Software for analyzing data is another investment that must be considered. Often, this is not a one-time expense. Software is typically licensed, which means the expenses associated with it are ongoing.

Organizations also must consider the costs of storing data. Tracking and analyzing facility usage in order to identify trends and optimize systems is an ongoing process that requires a constant flow of data. If data is not up-to-date and accessible, the results provided by AI will not be reliable.

Finally, organizations must also consider the investment that is needed for educating those who will interact with AI-driven systems. For those who manage facilities, this involves training staff on how to oversee new systems and the expected impacts.

Facility managers should also help those who occupy facilities understand how AI-driven systems will affect their experience. Recent reports about the dangers of AI have led many to become wary of its use. As AI systems are rolled out, those who will interact with them should understand their capabilities and limitations.

Collecting Data Also Requires Safeguarding Data

AI runs on data, meaning the better the data it is fed and uses, the better the output will be. The ongoing collection of data, however, requires that organizations have a plan for data management that addresses relevant concerns.

As AI has been embraced in the business world, some of the biggest concerns expressed by experts have centered on how data is managed. To protect privacy and avoid the unethical use of data, organizations have been challenged to develop highly secure systems that protect the privacy of the data that they collect and prevent cases of unauthorized use.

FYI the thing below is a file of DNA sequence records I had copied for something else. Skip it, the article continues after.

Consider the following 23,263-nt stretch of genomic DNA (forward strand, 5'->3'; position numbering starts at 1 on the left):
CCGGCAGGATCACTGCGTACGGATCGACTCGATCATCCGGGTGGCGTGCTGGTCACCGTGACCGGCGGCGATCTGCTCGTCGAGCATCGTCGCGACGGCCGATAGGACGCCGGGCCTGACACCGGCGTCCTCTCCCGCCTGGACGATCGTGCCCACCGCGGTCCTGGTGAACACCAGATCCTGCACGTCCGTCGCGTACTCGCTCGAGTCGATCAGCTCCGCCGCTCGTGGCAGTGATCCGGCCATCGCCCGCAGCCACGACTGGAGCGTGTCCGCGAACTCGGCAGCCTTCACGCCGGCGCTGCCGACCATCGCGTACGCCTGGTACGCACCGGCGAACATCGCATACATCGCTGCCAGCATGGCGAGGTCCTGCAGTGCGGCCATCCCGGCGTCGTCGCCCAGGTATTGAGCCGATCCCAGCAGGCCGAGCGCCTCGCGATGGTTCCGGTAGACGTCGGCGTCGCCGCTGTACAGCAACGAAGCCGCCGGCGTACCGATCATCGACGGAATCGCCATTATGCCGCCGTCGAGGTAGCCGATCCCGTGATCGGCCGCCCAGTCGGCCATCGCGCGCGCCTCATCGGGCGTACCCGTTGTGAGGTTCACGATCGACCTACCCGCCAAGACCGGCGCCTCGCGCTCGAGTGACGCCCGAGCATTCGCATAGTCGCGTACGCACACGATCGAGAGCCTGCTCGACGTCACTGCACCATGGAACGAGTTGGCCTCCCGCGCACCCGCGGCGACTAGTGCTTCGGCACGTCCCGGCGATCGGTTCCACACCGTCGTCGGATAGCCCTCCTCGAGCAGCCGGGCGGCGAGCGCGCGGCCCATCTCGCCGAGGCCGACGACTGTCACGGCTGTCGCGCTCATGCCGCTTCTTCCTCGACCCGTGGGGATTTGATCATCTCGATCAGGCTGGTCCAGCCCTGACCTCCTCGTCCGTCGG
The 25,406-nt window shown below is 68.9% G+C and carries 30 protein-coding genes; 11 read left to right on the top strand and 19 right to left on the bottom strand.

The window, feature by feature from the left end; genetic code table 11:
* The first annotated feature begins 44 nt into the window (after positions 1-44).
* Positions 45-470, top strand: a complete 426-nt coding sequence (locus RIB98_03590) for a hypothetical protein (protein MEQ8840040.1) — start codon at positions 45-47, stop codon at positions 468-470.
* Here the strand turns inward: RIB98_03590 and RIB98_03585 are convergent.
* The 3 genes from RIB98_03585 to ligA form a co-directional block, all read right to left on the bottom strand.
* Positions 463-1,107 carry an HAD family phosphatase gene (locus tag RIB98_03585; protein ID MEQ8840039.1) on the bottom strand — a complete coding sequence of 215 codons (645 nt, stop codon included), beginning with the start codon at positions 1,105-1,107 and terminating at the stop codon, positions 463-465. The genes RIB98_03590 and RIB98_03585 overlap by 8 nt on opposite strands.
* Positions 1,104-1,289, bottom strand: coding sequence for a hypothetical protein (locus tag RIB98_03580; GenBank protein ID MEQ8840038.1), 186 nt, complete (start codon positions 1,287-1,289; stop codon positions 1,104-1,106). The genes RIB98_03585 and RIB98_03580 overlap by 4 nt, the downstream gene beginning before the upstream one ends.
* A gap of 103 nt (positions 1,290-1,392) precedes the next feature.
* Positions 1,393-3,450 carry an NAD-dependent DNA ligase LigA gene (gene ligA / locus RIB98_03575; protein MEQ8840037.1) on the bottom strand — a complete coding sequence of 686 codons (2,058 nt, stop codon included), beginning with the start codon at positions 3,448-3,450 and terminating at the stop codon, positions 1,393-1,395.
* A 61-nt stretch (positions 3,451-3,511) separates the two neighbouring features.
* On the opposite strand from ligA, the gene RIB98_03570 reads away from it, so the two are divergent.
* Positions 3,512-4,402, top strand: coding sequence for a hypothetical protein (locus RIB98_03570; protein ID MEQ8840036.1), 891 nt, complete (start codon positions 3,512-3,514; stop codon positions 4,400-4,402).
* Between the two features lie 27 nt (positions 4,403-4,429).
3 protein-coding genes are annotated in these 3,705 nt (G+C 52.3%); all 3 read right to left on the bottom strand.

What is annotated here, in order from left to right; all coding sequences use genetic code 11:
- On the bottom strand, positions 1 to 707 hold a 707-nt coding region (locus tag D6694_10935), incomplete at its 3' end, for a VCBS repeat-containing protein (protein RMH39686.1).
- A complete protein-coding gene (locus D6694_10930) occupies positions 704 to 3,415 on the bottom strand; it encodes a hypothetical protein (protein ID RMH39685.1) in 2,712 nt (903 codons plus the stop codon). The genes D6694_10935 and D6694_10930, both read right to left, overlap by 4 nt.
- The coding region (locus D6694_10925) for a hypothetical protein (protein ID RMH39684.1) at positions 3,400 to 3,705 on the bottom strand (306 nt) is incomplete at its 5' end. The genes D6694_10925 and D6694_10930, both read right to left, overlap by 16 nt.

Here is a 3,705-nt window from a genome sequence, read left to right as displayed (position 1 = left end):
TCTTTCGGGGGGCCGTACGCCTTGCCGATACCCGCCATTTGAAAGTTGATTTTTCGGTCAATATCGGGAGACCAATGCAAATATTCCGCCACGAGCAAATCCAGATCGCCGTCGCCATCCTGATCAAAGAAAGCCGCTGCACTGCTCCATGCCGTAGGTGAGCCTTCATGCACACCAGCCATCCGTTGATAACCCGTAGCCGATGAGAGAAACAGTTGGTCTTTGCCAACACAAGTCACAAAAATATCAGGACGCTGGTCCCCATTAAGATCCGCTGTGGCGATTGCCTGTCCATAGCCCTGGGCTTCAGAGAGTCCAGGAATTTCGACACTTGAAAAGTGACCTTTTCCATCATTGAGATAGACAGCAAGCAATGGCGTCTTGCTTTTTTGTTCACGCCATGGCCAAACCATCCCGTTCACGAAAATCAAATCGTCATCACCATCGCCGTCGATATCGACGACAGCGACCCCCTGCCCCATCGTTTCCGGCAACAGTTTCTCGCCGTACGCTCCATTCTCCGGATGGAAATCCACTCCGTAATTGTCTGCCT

Facility security provides one example of an area in which AI-driven tools increase value, but also risk. AI-enhanced security can help to identify concerns as they are happening, such as detecting the presence of a gun on a person who has entered a facility. AI can also help to search through archived surveillance footage to identify circumstances that are later found to be important, such as a person wearing a particular outfit or driving a particular car.

While the data that empowers these types of security enhancements can be life-saving, it also creates the potential for abuse. Video footage can be misused in ways that involve an invasion of personal privacy and can be used for profiling or discrimination, which can be considered a violation of civil liberties.

These abuses represent just some of the ethical concerns that have been raised about the unauthorized use of data collected to fuel AI. To ensure that safeguards are in place, facilities must establish clear guidelines for AI integration before they begin using it. These guidelines should stipulate how data will be collected, stored, and accessed.

There are a number of significant advantages that businesses can gain from integrating AI into strategies for facility management. However, if proper precautions are not taken, the pros of using AI can quickly be overshadowed by the cons. Facility managers must make sure they implement new capabilities in a way that mitigates risks and supports their overall management strategy.

Bryan Kelley is the co-founder and CEO of full-service provider Laser Facility Management and holds decades of experience in project management as a licensed general contractor.